FLORIDA: Capitalists Caught in Sex Trafficking Ring

By Miriam Cordova

Only a couple weeks after his sixth Super Bowl win, New England Patriots owner Robert Kraft was charged with two counts of soliciting sex from a prostitute. Former Citigroup president John Childs and other private equity firm owners received similar charges in relation to a sex slavery ring that is run through spas across the US.

Orchids of Asia is located on the edge of a bourgeois area in the town of Jupiter, Florida. At least 25 men were charged for buying sex there.

Women were living in the storefront, and nearby business owners reported that they looked emaciated and did not speak when entering and exiting. Reports emerged that one woman “kept her head down,” a behavior which is notoriously coerced by pimps onto enslaved women, signifying that they are not allowed to look at men who are not paying for their time and especially not those who may compete for the ability to pimp them.

Two Asian women, one in her late fifties and the other forty years old, were charged with “maintaining a house of prostitution, deriving support from the money generated from prostitution crimes,” and other charges. Many spa brothels are now operated by women in the front to cover the oppression and exploitation of women behind closed doors.

According to the police reports there were at least three women pimped out here at a time, and the police reported that many of them may have been brought from China under false pretenses of legitimate jobs. They were blackmailed with the threat of danger to their families and it was believed that they were “working to pay off debt for what it cost them to come to [the] US.”

In other words, these women were not being paid in the form of money, only in means of subsistence to maintain survival and the ability to bring in more revenue. Their relation to production is that of slavery.

The investigation into Orchids of Asia started in online discussion forums where police looked for the keyword “rub and tug,” which customers would assign only to spas engaging in prostitution. From there police performed stake outs for hours on end and stopped customers for minor traffic violations after they left the spa. They got johns to admit to the oral and manual sex that they had just paid for.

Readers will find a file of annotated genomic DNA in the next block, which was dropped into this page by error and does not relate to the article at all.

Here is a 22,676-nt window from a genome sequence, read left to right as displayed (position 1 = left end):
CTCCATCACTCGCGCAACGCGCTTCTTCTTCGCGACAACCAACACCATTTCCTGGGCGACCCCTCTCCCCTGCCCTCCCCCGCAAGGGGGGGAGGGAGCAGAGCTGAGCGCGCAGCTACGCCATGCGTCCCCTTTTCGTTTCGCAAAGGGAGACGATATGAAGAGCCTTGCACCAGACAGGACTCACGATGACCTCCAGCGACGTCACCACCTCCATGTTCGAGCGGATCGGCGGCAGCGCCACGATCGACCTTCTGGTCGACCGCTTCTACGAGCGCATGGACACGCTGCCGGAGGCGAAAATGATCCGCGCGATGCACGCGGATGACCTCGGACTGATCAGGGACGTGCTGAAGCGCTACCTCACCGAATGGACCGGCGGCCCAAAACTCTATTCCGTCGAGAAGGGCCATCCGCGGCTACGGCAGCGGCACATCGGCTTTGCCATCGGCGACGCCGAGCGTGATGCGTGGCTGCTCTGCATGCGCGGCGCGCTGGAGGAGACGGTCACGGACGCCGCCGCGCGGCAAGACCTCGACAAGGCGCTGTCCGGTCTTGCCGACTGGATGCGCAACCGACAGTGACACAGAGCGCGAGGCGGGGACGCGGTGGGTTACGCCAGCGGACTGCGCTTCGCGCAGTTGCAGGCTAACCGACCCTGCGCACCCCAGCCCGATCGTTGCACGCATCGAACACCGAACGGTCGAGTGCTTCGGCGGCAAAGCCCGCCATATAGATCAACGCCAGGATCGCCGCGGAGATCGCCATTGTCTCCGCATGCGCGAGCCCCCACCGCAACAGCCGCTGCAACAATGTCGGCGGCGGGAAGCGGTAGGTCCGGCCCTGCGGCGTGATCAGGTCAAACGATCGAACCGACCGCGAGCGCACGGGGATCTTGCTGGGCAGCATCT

Based on that evidence, police planted cameras in the spa after evacuating it under the guise of a “bomb threat.” Most of the prosecuting evidence was obtained from that video camera footage.

Johns are guilty of participating in the sexual objectification of women but are not the root of it. The logical conclusion of placing primary blame for the trade on the johns is the bourgeois “supply and demand” argument, that wherever men want to buy sex, its sale will inevitably emerge. Such bourgeois arguments are used by pimps and their collaborators to justify the organization of sex slavery, claiming prostitution will exist as long as the demand for it does.

Since this “demand” is measured by male sexual desire, the argument goes that it will never cease, but there is no eternal human sexual nature, and johns would not have access to prostitutes without there being a global imperialist sex industry.

Orchids of Asia is not an anomaly. “Spas” like it can be found in many US cities and their neighboring small towns, and the root is imperialism. The US and other imperialist countries exploit and occupy many East Asian countries, making it easier for both foreign and domestic pimps to kidnap and enslave women from those countries. The World Bank, International Monetary Fund, and Asian Development Bank are also complicit in this sex trade, encouraging these oppressed nations to develop their entertainment and sex industries to pay off national debts.

The police have not charged nor arrested any of the women at Orchids of Asia. With this maneuver, police claim to be advocates for the women, directing their efforts at the johns. But no number of arrested johns nor police can bring justice for women enslaved by the sex industry.

Though in this case the johns include the ranks of the bourgeoisie, the police’s comment that “the monsters are the men” draws the focus away from the slavemaster pimps. As long as the analysis remains focused on the johns and prostitutes without going deeper, the bourgeoisie is satisfied because the society that gives rise to prostitution and benefits from it remains intact.

The bourgeois justice system confines the issue to an interpersonal one, where the answer lies in prosecuting individuals and stops there rather than getting to the root of this fundamentally anti-woman industry. One of the police interviewed was obliged to admit that their operations are barely making a dent.

The men prosecuted in February will get a slap on the wrist and will get some bad press, but this will not stop the purchase of women. Much like the war on drugs, it will only perpetuate the illusion that the police are doing everything they can to stop it.

Revolutionary organizations must take up this fight against the pimps orchestrating the sale of women in the US. This must take the form primarily of reconstituting the Communist Party and secondarily in the creation of revolutionary women’s organizations that achieve and consolidate the power necessary to take on pimps and their organized crime syndicates directly. This is in the best interest not only of prostitutes but of all women.